The principal risk faced in tanker buys is that of injudiciously choosing an aircraft type which disappears from the commercial fleets well before the air force owned tanker variant runs out of airframe fatigue life. If the disparity is too great, the long term cost of supporting the tanker variant can become prohibitive.

This is because military tankers accrue flight hours, and thus airframe fatigue, much more slowly than their airline operated siblings. The US Air Force are now facing this very problem with their fleet of KC-10 Extender tankers, based on the commercial DC-10. The commercial DC-10 fleet will run out of life around 2010-2015, leaving the USAF with the burden of supporting an orphaned aircraft with one half or less of its fatigue life expended. The USAF KC-135 fleet is cited at 14,500 hrs airframe time, on average, yielding a fatigue life until 2040.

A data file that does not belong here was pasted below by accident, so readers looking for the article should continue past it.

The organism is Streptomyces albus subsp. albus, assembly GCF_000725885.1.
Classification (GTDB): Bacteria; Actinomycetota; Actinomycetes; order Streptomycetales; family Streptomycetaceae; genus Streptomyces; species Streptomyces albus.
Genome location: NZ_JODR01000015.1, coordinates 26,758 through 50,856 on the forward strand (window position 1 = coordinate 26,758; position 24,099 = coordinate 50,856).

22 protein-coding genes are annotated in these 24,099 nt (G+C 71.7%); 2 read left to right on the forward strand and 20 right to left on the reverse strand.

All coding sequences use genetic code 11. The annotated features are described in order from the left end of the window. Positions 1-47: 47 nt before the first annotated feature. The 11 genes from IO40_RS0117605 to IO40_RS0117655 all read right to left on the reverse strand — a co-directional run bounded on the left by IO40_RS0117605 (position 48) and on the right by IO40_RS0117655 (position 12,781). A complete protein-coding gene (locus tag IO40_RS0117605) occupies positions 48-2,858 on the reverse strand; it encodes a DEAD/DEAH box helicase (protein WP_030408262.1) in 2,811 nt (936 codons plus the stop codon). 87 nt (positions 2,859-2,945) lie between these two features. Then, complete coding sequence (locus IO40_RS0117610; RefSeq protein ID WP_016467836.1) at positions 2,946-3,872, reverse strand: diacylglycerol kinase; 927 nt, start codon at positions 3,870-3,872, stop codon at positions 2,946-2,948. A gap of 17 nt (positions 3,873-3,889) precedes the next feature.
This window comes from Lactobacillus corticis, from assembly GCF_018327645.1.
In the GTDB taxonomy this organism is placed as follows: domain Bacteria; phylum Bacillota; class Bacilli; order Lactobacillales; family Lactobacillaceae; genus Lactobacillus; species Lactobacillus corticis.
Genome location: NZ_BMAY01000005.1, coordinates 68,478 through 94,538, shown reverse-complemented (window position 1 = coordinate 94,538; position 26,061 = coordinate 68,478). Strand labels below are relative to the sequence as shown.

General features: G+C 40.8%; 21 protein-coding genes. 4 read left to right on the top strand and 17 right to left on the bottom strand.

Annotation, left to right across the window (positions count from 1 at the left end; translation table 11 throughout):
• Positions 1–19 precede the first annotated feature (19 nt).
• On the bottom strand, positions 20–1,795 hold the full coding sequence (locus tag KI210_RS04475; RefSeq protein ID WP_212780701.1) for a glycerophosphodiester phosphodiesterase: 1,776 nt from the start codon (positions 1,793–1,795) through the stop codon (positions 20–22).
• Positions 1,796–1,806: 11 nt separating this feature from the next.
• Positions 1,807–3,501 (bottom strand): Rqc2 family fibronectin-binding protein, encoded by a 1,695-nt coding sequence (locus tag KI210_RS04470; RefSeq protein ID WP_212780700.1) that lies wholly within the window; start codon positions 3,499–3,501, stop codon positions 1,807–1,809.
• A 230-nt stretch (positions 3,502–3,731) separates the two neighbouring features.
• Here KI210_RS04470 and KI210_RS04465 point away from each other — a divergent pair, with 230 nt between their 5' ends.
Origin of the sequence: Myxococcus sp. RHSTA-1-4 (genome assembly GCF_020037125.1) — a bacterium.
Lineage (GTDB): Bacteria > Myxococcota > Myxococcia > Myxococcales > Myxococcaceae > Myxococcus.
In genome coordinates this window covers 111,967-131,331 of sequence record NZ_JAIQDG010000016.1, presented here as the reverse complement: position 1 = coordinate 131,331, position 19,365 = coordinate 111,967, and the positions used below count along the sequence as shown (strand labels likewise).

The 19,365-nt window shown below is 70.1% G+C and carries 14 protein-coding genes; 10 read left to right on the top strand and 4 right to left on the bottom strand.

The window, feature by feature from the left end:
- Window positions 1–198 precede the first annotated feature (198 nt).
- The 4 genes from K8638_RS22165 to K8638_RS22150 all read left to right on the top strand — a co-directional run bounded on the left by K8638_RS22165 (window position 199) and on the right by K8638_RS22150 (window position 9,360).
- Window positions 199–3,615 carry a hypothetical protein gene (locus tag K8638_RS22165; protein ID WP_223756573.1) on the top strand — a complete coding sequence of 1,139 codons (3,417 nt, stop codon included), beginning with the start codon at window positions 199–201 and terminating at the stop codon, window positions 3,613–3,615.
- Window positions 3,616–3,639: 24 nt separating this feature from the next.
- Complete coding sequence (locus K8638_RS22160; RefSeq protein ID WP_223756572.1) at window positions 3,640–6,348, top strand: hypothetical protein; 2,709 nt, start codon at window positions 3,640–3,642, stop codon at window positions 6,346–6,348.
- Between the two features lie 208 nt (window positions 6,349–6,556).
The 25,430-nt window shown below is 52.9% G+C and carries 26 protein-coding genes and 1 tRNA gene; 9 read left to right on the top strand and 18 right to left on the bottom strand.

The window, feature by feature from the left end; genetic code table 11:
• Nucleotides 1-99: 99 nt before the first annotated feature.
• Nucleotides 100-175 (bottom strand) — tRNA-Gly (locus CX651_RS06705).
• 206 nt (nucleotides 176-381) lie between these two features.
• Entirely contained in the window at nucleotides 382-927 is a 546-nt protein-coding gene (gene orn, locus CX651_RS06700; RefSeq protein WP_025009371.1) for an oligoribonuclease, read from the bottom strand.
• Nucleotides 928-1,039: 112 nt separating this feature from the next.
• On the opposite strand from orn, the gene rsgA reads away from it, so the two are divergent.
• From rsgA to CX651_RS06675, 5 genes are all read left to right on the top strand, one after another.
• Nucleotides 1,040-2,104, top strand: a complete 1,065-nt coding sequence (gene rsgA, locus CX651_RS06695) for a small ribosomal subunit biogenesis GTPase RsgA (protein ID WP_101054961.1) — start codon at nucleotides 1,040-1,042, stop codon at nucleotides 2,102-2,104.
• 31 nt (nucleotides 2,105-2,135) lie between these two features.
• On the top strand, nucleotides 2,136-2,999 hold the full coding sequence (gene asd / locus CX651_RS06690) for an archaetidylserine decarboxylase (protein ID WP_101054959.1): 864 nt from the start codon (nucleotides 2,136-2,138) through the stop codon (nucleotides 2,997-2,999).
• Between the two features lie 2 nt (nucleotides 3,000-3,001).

A useful side effect of the different rate at which fatigue is accrued in tankers is that 7-12 year old used airliners are a much better buy than new build aircraft, and at this age most used airliners cost a small fraction of the cost of a new aircraft.

Minimising the cost of a tanker fleet over its life thus drives a buyer in the direction of those airliner types which are most widely used and most likely to thus remain supportable cheaply over the longer term. Further cost reductions will also accrue from the opportunity to share training facilities and exploit reservists flying commercial models of the same aircraft.